Keywords: Blood Feeding ; Hirudin ; Salivary Protein Cocktail ; Salivary Protein Synthesis ; Sanguivorous Leech ; Feeding Behavior ; Leeches -- Metabolism ; Postprandial Period -- Physiology ; Salivary Glands -- Cytology ; Salivary Proteins and Peptides -- Biosynthesis
    ISSN: 00220949
    E-ISSN: 1477-9145
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  • 9
    Language: English
    In: Biophysical Journal, 27 January 2015, Vol.108(2), pp.163a-163a
    Description: To link to full-text access for this article, visit this link: http://dx.doi.org/10.1016/j.bpj.2014.11.898 Byline: Soren Preus, Lasse Hildebrandt, Sofie L. Noer, Victoria Birkedal Author Affiliation: Interdisciplinary Nanoscience Center (iNANO), Aarhus University, Aarhus, Denmark Article Note: (miscellaneous) 815-PosB595
    Keywords: Biology
    ISSN: 0006-3495
    E-ISSN: 1542-0086
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  • 10
    Language: English
    In: Science, 8 January 2010, Vol.327(5962), pp.198-201
    Description: The liver-expressed microRNA-122 (miR-122) is essential for hepatitis C virus (HCV) RNA accumulation in cultured liver cells, but its potential as a target for antiviral intervention has not been assessed. We found that treatment of chronically infected chimpanzees with a locked nucleic acid (LNA)-modified oligonucleotide (SPC3649) complementary to miR-122 leads to long-lasting suppression of HCV viremia, with no evidence of viral resistance or side effects in the treated animals. Furthermore, transcriptome and histological analyses of liver biopsies demonstrated derepression of target mRNAs with miR-122 seed sites, down-regulation of interferon-regulated genes, and improvement of HCV-induced liver pathology. The prolonged virological response to SPC3649 treatment without HCV rebound holds promise of a new antiviral therapy with a high barrier to resistance.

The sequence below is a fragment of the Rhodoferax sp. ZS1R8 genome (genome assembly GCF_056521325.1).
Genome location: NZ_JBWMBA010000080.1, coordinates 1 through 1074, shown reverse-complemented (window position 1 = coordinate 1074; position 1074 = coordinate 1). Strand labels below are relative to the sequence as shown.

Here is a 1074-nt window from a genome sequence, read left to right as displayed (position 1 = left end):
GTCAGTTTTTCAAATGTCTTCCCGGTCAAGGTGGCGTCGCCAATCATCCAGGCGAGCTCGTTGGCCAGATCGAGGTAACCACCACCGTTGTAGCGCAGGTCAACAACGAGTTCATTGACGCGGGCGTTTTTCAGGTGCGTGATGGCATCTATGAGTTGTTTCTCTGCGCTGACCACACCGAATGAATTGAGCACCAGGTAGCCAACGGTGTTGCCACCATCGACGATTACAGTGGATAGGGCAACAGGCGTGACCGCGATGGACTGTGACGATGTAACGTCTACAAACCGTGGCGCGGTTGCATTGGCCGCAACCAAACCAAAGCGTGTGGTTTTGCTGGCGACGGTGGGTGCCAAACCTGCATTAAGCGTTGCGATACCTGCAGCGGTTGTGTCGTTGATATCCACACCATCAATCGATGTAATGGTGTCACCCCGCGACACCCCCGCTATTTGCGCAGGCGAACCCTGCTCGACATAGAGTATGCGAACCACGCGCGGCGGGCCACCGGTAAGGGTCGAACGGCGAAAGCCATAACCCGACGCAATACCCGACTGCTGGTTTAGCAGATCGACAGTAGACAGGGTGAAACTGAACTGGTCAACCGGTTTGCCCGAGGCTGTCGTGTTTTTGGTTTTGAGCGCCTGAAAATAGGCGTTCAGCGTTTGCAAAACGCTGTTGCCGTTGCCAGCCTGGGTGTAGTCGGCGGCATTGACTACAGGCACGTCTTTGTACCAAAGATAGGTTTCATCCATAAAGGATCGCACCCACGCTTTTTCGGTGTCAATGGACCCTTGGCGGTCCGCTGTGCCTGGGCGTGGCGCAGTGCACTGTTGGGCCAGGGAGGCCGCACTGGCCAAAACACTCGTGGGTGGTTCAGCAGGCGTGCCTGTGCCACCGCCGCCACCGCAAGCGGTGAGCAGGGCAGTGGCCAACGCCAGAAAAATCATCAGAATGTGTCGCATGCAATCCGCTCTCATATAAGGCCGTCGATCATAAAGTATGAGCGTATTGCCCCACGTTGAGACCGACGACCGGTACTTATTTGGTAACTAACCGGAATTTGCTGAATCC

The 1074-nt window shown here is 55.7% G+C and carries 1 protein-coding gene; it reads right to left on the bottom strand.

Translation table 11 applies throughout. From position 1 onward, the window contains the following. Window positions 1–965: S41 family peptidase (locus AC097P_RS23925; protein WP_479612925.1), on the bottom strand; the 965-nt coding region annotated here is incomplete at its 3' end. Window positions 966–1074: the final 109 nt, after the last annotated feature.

Keywords: Biological sciences -- Biology -- Anatomy ; Physical sciences -- Chemistry -- Chemical compounds ; Health sciences -- Medical conditions -- Infections ; Health sciences -- Medical diagnosis -- Diagnostic methods ; Health sciences -- Medical conditions -- Infections ; Physical sciences -- Chemistry -- Chemical compounds ; Biological sciences -- Biology -- Zoology ; Biological sciences -- Biology -- Physiology ; Physical sciences -- Earth sciences -- Geography ; Biological sciences -- Biology -- Microbiology ; Biological sciences -- Biology -- Anatomy ; Physical sciences -- Chemistry -- Chemical compounds ; Health sciences -- Medical conditions -- Infections ; Health sciences -- Medical diagnosis -- Diagnostic methods ; Health sciences -- Medical conditions -- Infections ; Physical sciences -- Chemistry -- Chemical compounds ; Biological sciences -- Biology -- Zoology ; Biological sciences -- Biology -- Physiology ; Physical sciences -- Earth sciences -- Geography ; Biological sciences -- Biology -- Microbiology
    ISSN: 00368075
    E-ISSN: 10959203